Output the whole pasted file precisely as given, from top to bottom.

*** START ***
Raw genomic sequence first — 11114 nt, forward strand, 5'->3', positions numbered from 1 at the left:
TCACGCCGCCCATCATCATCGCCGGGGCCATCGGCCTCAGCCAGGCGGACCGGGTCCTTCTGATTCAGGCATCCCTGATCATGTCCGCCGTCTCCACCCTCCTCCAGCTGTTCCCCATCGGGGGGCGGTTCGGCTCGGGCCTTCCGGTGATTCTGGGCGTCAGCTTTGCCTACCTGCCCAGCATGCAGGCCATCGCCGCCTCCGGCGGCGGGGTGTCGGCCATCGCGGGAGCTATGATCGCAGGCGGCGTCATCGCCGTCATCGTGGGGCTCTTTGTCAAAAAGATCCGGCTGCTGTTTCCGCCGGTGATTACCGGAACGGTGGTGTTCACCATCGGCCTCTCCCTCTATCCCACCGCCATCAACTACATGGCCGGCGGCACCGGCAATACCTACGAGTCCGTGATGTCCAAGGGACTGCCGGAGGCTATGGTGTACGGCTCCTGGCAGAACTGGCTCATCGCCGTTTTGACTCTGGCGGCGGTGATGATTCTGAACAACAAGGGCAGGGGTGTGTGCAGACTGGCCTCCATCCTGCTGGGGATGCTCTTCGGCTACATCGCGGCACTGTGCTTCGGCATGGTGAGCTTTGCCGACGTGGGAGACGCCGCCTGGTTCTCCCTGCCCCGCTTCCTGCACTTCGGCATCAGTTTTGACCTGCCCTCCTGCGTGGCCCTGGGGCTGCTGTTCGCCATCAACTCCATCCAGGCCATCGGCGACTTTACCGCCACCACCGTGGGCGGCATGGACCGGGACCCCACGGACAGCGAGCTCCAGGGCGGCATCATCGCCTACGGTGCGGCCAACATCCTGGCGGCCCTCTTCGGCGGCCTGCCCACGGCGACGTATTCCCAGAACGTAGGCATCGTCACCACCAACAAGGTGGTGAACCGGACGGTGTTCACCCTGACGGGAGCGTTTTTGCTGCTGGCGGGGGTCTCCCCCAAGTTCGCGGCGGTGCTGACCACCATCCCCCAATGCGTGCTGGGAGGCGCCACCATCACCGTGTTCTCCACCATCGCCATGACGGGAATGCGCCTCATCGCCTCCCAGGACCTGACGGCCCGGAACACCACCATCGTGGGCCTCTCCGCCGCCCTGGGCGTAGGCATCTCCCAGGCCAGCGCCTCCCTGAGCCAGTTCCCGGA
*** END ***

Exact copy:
Raw genomic sequence first — 11114 nt, forward strand, 5'->3', positions numbered from 1 at the left:
TCACGCCGCCCATCATCATCGCCGGGGCCATCGGCCTCAGCCAGGCGGACCGGGTCCTTCTGATTCAGGCATCCCTGATCATGTCCGCCGTCTCCACCCTCCTCCAGCTGTTCCCCATCGGGGGGCGGTTCGGCTCGGGCCTTCCGGTGATTCTGGGCGTCAGCTTTGCCTACCTGCCCAGCATGCAGGCCATCGCCGCCTCCGGCGGCGGGGTGTCGGCCATCGCGGGAGCTATGATCGCAGGCGGCGTCATCGCCGTCATCGTGGGGCTCTTTGTCAAAAAGATCCGGCTGCTGTTTCCGCCGGTGATTACCGGAACGGTGGTGTTCACCATCGGCCTCTCCCTCTATCCCACCGCCATCAACTACATGGCCGGCGGCACCGGCAATACCTACGAGTCCGTGATGTCCAAGGGACTGCCGGAGGCTATGGTGTACGGCTCCTGGCAGAACTGGCTCATCGCCGTTTTGACTCTGGCGGCGGTGATGATTCTGAACAACAAGGGCAGGGGTGTGTGCAGACTGGCCTCCATCCTGCTGGGGATGCTCTTCGGCTACATCGCGGCACTGTGCTTCGGCATGGTGAGCTTTGCCGACGTGGGAGACGCCGCCTGGTTCTCCCTGCCCCGCTTCCTGCACTTCGGCATCAGTTTTGACCTGCCCTCCTGCGTGGCCCTGGGGCTGCTGTTCGCCATCAACTCCATCCAGGCCATCGGCGACTTTACCGCCACCACCGTGGGCGGCATGGACCGGGACCCCACGGACAGCGAGCTCCAGGGCGGCATCATCGCCTACGGTGCGGCCAACATCCTGGCGGCCCTCTTCGGCGGCCTGCCCACGGCGACGTATTCCCAGAACGTAGGCATCGTCACCACCAACAAGGTGGTGAACCGGACGGTGTTCACCCTGACGGGAGCGTTTTTGCTGCTGGCGGGGGTCTCCCCCAAGTTCGCGGCGGTGCTGACCACCATCCCCCAATGCGTGCTGGGAGGCGCCACCATCACCGTGTTCTCCACCATCGCCATGACGGGAATGCGCCTCATCGCCTCCCAGGACCTGACGGCCCGGAACACCACCATCGTGGGCCTCTCCGCCGCCCTGGGCGTAGGCATCTCCCAGGCCAGCGCCTCCCTGAGCCAGTTCCCGGA